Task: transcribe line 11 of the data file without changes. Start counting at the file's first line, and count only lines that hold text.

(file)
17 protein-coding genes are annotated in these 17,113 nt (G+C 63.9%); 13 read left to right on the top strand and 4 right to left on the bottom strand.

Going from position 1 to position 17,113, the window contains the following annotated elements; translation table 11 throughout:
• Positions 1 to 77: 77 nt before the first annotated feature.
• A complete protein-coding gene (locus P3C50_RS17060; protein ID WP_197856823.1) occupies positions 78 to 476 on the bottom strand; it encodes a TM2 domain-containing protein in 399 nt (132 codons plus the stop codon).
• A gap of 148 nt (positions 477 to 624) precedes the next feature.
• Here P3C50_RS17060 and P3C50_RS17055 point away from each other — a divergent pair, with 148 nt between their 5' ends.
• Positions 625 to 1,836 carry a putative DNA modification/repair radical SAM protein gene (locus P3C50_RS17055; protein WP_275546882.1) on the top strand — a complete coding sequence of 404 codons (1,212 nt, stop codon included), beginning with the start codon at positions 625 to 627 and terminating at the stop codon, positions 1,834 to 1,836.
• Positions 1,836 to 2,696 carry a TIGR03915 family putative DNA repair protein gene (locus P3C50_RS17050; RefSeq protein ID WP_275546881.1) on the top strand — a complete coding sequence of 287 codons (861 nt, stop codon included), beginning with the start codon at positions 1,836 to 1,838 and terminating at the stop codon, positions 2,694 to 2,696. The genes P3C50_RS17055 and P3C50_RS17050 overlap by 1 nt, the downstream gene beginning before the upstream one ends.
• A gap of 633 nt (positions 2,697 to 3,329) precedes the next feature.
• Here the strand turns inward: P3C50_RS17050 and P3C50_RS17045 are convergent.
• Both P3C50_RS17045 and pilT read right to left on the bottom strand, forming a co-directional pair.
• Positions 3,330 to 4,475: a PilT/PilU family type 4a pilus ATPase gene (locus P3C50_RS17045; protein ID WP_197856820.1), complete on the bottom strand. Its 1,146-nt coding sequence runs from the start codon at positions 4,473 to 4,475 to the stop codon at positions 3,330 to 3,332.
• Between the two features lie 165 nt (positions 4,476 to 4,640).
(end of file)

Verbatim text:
• Both P3C50_RS17045 and pilT read right to left on the bottom strand, forming a co-directional pair.